FORA.tv Speaker - Azim Nanji

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Biography

Azim Nanji joined the Abbasi Program in Islamic Studies in 2008 at Stanford University, where he also lectures on Islam in the Department of Religious Studies. He was previously Director of the Institute of Ismaili Studies in London from 1998 to 2008, and before that was Professor and Chair of the Department of Religious Studies at the University of Florida. He also served as Head of Humanities and was Professor of Religious Studies and Director of the Center for Global Studies during his tenure at Oklahoma State University. Born in Kenya, he studied at Makerere University in Uganda and completed his graduate studies at McGill University in Canada.

Professor Nanji has authored, co-authored, and edited several books, including: The Nizari Ismaili Tradition (1976), the Muslim Almanac (1996), Mapping Islamic Studies (1997) and The Historical Atlas of Islam (2004) with M. Ruthven, and The Dictionary of Islam (2008) with Razia Nanji. In addition, he has contributed numerous articles on religion, Islam, and Shiism in journals and collective volumes, including The Encyclopedia of Islam, Encyclopaedia Iranica, Oxford Encyclopaedia of the Modern Islamic World, and A Companion to Ethics. He was the Associate Editor for the revised Second Edition of The Encylopedia of Religion. He has served as a visiting Professor at Haverford College and at Stanford University, where he had also given the Baccalaureate Address in 1995. He has also lectured widely at international conferences all over the world, and in 2004 gave the annual Birks Lecture at McGill University.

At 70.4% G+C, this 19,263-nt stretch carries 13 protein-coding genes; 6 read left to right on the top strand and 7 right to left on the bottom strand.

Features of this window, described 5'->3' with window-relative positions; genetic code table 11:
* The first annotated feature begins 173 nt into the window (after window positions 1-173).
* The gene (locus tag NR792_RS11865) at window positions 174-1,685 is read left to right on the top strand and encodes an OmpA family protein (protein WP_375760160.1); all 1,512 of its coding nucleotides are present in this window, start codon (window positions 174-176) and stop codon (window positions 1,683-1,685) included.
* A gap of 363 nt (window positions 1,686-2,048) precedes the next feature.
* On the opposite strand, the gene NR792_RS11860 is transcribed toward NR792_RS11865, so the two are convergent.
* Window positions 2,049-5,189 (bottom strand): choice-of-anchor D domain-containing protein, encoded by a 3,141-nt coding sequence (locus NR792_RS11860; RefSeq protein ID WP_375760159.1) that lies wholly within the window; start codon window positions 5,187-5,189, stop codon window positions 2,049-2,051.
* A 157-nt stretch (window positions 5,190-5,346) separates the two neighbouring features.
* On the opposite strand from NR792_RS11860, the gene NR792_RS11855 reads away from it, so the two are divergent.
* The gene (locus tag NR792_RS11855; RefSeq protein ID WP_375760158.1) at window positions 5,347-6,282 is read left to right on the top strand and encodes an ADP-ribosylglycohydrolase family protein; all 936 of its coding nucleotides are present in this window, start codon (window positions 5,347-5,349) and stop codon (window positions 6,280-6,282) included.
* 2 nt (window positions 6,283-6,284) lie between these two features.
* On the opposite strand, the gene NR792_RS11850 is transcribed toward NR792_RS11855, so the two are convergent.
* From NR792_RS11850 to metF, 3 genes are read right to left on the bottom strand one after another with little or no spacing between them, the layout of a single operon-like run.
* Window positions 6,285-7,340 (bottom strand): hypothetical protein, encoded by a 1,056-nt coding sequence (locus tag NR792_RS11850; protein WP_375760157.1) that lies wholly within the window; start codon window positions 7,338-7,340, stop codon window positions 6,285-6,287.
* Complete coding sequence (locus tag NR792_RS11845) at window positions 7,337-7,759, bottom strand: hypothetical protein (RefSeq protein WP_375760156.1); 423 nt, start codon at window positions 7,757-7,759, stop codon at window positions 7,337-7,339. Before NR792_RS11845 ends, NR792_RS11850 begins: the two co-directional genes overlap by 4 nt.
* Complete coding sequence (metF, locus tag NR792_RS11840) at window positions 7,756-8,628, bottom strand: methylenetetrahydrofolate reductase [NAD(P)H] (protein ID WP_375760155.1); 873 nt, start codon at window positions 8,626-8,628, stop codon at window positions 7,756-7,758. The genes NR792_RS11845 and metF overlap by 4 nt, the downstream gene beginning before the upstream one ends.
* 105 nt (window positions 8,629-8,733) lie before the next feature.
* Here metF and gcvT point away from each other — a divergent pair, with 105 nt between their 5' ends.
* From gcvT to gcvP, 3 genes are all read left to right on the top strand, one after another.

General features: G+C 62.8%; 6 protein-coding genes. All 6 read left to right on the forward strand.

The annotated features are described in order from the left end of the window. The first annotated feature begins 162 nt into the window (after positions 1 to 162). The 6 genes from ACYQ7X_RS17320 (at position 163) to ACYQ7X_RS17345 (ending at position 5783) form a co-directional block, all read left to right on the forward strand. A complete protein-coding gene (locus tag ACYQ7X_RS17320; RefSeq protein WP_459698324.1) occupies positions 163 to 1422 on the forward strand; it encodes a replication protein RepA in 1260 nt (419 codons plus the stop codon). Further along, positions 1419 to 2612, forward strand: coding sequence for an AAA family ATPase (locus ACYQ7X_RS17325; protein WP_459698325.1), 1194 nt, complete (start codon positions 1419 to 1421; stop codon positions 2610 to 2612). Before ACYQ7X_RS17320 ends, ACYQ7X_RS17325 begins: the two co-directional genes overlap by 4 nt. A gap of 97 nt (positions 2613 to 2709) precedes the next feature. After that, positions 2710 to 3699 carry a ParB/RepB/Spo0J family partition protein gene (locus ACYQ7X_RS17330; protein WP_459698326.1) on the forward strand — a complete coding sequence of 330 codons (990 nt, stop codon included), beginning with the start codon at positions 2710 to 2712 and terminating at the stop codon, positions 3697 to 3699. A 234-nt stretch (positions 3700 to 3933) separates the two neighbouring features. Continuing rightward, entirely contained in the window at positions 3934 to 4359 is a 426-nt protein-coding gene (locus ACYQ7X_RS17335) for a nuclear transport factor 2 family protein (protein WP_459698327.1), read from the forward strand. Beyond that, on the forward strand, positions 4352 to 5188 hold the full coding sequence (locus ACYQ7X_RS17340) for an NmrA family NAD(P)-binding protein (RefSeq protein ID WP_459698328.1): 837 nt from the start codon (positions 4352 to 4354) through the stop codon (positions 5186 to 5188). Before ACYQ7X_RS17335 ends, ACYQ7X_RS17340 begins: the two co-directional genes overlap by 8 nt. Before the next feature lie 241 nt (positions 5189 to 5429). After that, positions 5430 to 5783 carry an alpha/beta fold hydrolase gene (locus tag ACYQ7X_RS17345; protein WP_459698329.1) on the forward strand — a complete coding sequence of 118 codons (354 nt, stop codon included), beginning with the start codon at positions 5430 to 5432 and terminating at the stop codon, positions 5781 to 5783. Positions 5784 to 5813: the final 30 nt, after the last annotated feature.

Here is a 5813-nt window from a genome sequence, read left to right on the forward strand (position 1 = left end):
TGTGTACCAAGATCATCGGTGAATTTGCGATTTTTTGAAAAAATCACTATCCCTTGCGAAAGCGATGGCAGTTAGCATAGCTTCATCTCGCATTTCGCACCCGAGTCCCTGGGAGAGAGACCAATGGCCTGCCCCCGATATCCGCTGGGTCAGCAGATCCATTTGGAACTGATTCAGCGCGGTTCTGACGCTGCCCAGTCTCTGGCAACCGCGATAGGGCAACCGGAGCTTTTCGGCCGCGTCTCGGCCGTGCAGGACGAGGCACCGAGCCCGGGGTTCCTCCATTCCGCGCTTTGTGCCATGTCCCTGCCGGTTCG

Professor Nanji has served as Co-Chair of the Islam section at the American Academy of Religion and on the Editorial Board of the Academy's Journal. He has also been a member of the Philanthropy Committee of the Council on Foundation, and served on various panels for the Canada Council, the National Endowment for Humanities, and the Carnegie Corporation.

1 Program

Azim Nanji: Sacred Spaces, Shared Visions

08.09.10 | 01:07:05 min | 5 comments